Obstacle AvoidanceObstacle avoidance is one of the most important aspects of mobile robotics. Without it robot movement would be very restrictive and fragile. This tutorial explains several ways to accomplish the task of obstacle avoidance within the home environment. Given your own robots you can experiment with the provided techniques to see which one works best.
There are many techniques that can be used for obstacle avoidance. The best technique for you will depend on your specific environment and what equipment you have available. We will first start with simpler techniques that are easy to get running and can be experimented on to improve their quality based on your environment.
Let's get started by first looking at an indoor scene that a mobile robot may encounter.
Here the robot is placed on the carpet and faced with a couple obstacles. The following algorithms will refer to aspects of this images and exploit attributes that are common in obstacle avoidance scenarios. For example, the ground plane assumption states that the robot is placed on a relatively flat ground (i.e. no offroading for these robots!) and that the camera is placed looking relatively straight ahead or slightly down (but not up towards the ceiling).
By looking at this image we can see that the carpet is more or less a single color with the obstacles being different in many ways than the ground plane (or carpet).
Edge Based TechniqueThe first technique that exploits these differences uses an edge detector like Canny to produce an edge only version of the previous image. Using this module we get an image that looks like:
You can see that the obstacles are somewhat outlined by the edge detection routine. This helps to identify the objects but still does not give us a correct bearing on what direction to go in order to avoid the obstacles.
The next step is to understand which obstacles would be hit first if the robot moved forward. To start this process we use the Side_Fill module to fill in the empty space at the bottom of the image as long as an edge is not encountered. This works by starting at the bottom of the image and proceeding vertically pixel by pixel filling each empty black pixel until a non-black pixel is seen. The filling then stops that vertical column and proceeds with the next.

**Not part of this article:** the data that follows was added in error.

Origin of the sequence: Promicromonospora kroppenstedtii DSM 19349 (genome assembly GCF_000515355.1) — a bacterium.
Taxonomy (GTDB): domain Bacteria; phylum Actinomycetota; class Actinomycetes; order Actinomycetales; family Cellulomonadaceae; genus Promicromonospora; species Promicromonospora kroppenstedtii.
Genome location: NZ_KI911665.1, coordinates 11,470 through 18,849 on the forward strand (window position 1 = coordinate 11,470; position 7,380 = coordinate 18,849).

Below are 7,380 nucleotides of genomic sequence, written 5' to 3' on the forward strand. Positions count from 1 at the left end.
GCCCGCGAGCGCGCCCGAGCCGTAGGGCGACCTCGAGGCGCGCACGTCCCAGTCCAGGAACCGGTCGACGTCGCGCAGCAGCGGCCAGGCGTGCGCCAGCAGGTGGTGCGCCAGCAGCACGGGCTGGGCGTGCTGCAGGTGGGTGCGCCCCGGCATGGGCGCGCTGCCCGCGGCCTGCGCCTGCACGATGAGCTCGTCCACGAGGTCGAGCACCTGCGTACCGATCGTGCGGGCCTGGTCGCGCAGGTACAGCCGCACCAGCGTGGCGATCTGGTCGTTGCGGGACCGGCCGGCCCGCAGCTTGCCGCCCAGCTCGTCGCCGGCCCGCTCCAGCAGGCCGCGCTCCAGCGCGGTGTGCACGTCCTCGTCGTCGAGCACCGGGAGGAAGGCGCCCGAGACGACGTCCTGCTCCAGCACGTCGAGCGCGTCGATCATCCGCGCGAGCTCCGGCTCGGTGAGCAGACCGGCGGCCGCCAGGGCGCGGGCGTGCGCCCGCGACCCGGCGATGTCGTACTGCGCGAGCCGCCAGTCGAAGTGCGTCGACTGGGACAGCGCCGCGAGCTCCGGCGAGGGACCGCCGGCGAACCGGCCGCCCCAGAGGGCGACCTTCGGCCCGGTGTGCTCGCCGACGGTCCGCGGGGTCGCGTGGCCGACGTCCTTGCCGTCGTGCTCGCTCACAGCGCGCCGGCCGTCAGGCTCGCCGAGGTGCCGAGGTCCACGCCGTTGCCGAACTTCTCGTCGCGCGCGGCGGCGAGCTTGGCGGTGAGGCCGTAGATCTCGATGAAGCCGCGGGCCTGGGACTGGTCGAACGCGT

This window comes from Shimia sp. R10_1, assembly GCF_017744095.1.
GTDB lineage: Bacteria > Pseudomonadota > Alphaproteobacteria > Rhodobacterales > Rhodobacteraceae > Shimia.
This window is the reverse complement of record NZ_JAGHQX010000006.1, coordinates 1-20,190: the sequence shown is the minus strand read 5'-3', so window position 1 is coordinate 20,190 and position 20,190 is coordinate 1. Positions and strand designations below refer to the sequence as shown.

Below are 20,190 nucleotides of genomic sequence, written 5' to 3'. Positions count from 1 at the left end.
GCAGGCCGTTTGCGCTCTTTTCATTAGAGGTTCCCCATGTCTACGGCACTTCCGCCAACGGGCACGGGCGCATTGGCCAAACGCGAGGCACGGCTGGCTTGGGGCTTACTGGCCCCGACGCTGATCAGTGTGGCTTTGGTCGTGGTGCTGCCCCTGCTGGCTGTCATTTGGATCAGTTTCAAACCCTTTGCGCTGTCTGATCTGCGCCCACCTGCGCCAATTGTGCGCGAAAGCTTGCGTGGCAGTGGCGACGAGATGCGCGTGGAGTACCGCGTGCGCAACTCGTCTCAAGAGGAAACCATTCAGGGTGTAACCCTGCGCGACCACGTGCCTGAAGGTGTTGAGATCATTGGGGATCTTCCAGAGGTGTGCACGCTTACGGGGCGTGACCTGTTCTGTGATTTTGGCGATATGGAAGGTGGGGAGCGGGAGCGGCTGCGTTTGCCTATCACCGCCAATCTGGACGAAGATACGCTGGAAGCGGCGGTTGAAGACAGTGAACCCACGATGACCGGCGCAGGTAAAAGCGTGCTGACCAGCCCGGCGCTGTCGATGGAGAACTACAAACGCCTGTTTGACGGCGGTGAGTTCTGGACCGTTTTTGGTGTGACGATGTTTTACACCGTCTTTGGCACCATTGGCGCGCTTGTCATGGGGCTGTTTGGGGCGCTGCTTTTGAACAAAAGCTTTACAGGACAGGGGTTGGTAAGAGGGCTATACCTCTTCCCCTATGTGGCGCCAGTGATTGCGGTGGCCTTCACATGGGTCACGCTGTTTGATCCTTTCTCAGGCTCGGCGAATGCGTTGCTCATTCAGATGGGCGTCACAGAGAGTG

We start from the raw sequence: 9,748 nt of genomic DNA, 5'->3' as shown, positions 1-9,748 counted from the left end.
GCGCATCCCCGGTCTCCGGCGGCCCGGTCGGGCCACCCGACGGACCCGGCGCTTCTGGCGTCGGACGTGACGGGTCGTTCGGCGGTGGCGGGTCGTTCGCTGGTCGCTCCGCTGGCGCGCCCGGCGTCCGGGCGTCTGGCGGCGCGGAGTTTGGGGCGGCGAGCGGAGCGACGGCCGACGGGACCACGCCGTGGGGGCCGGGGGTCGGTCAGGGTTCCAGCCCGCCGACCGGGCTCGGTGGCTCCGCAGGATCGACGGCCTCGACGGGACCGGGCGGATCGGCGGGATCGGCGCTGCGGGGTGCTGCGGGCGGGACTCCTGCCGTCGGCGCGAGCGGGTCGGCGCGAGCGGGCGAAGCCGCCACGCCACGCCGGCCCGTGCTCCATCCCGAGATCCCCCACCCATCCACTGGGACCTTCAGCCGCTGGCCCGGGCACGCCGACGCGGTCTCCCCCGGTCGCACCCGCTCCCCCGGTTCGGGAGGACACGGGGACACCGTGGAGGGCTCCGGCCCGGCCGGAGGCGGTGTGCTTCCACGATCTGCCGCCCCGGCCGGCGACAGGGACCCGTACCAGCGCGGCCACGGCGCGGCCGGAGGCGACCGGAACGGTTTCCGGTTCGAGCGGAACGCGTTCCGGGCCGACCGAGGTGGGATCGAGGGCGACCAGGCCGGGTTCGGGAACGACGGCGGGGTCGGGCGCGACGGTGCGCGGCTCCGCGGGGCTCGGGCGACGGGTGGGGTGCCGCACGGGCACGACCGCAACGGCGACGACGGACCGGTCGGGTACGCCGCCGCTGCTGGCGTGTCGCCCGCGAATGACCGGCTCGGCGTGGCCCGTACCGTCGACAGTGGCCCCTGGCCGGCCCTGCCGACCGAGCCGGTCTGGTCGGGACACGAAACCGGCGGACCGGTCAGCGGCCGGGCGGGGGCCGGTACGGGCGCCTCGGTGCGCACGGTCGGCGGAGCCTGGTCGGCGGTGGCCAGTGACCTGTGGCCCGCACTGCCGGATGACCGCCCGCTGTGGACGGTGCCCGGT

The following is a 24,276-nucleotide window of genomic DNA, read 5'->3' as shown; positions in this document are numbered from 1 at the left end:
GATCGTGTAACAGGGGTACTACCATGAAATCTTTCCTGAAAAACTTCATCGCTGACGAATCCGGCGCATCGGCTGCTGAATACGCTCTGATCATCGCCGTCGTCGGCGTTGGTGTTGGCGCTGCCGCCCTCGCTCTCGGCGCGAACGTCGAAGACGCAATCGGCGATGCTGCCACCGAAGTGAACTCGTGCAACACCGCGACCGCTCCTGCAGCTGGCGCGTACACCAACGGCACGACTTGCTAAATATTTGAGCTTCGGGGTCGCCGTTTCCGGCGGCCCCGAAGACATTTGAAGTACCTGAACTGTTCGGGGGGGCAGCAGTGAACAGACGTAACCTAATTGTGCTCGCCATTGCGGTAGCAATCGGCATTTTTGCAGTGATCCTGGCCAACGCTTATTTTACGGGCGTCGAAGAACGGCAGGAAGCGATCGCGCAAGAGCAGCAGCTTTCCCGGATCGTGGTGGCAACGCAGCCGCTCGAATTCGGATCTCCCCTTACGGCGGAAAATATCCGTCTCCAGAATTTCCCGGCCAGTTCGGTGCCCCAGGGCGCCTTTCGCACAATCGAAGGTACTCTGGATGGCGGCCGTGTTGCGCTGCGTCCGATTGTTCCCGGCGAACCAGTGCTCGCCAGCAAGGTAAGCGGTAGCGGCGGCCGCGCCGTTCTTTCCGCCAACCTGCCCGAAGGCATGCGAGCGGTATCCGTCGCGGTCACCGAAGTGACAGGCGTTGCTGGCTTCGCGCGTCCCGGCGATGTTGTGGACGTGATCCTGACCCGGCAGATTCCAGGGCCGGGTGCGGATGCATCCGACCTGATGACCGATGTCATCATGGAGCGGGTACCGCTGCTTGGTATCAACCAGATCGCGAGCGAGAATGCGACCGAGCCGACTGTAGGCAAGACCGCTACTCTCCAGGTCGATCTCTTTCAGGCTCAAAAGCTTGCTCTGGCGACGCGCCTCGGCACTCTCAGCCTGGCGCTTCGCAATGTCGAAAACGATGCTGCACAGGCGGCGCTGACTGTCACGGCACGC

You will quickly notice the single width vertical lines that appear in the image. These are caused by holes where the edge detection routine failed. As they specify potential paths that are too thin for most any robot we want to remove them as possible candidates for available robot paths. We do this by using the Erode module and just eroding or shrinking the current image horizontally by an amount large enough such that the resulting white areas would be large enough for the robot to pass without hitting any obstacle. We chose a horizontal value of 20.
Now that we have all potential paths we smooth the entire structure to ensure that any point picked as the goal direction is in the middle of a potential path. This is based on the assumption that it is easier to understand the highest part or peak of a mountain as compared to a flat plateau. Using the Smooth Hull module we can round out flat plateaus to give us better peaks.
Once this is done we now need to identify the highest point in this structure which represents the most distant goal that the robot could head towards without hitting an obstacle. Based on the X location of this point with respect to the center of the screen you would then decide if your robot should move left, straight, or right to reach that goal point. To identify that location we use the Point Location module and request the Highest point which is identified by a red square.
Finally just for viewing purposes we merge the current point back into the original image to help us gauge if that location appears to be a reasonable result.
Given this point's X location at 193 and the middle of the image at 160 (the camera is set to 320x240) we will probably move the robot straight. If the X value were > 220 or < 100 we would probably steer the robot to the right or left instead.
Some other results using this technique.
This works reasonable well as long as the floor is a single color. But this is not the only way to recognize the floor plane ...
Blob Based TechniqueThe second technique exploits the fact that the floor is a single large object. Thus starting with the original image we can segment the image into a smaller number of colors in order to connect pixels into blobs that we can process. This grouping can use either the Flood Fill module or the Segment Colors module. Using the flood fill module the image becomes
The next step is to isolate the largest blob in the image which is assumed to be the floor. This is done using the Blob Size module which is set to just return the single largest blob in the image.